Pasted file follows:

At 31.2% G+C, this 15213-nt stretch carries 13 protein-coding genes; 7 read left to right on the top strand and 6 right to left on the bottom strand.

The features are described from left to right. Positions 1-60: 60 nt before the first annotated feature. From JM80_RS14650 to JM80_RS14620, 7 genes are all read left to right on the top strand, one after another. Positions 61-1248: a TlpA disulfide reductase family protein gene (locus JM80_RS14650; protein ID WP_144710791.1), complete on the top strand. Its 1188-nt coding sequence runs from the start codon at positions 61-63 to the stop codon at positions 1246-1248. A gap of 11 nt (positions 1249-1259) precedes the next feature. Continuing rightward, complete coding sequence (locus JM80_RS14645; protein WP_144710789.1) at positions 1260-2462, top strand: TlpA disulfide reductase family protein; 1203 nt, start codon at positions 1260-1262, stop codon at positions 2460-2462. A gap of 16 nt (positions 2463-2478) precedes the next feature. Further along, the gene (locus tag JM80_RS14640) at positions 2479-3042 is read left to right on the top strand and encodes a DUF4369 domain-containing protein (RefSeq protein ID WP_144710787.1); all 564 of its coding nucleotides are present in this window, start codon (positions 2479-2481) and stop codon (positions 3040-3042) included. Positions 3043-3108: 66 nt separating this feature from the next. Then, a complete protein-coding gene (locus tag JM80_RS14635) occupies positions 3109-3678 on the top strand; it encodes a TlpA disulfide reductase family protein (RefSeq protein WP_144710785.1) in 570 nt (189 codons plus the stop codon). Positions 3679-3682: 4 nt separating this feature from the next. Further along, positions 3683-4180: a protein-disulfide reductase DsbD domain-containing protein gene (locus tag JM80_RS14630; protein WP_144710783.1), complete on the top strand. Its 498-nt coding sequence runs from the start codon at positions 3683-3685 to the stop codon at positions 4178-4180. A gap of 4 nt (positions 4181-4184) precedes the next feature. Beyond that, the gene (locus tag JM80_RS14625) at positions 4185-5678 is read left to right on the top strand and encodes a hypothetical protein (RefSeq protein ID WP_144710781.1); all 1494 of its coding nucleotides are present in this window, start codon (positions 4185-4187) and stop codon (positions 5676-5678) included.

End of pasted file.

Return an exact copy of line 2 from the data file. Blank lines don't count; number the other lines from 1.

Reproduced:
The features are described from left to right. Positions 1-60: 60 nt before the first annotated feature. From JM80_RS14650 to JM80_RS14620, 7 genes are all read left to right on the top strand, one after another. Positions 61-1248: a TlpA disulfide reductase family protein gene (locus JM80_RS14650; protein ID WP_144710791.1), complete on the top strand. Its 1188-nt coding sequence runs from the start codon at positions 61-63 to the stop codon at positions 1246-1248. A gap of 11 nt (positions 1249-1259) precedes the next feature. Continuing rightward, complete coding sequence (locus JM80_RS14645; protein WP_144710789.1) at positions 1260-2462, top strand: TlpA disulfide reductase family protein; 1203 nt, start codon at positions 1260-1262, stop codon at positions 2460-2462. A gap of 16 nt (positions 2463-2478) precedes the next feature. Further along, the gene (locus tag JM80_RS14640) at positions 2479-3042 is read left to right on the top strand and encodes a DUF4369 domain-containing protein (RefSeq protein ID WP_144710787.1); all 564 of its coding nucleotides are present in this window, start codon (positions 2479-2481) and stop codon (positions 3040-3042) included. Positions 3043-3108: 66 nt separating this feature from the next. Then, a complete protein-coding gene (locus tag JM80_RS14635) occupies positions 3109-3678 on the top strand; it encodes a TlpA disulfide reductase family protein (RefSeq protein WP_144710785.1) in 570 nt (189 codons plus the stop codon). Positions 3679-3682: 4 nt separating this feature from the next. Further along, positions 3683-4180: a protein-disulfide reductase DsbD domain-containing protein gene (locus tag JM80_RS14630; protein WP_144710783.1), complete on the top strand. Its 498-nt coding sequence runs from the start codon at positions 3683-3685 to the stop codon at positions 4178-4180. A gap of 4 nt (positions 4181-4184) precedes the next feature. Beyond that, the gene (locus tag JM80_RS14625) at positions 4185-5678 is read left to right on the top strand and encodes a hypothetical protein (RefSeq protein ID WP_144710781.1); all 1494 of its coding nucleotides are present in this window, start codon (positions 4185-4187) and stop codon (positions 5676-5678) included.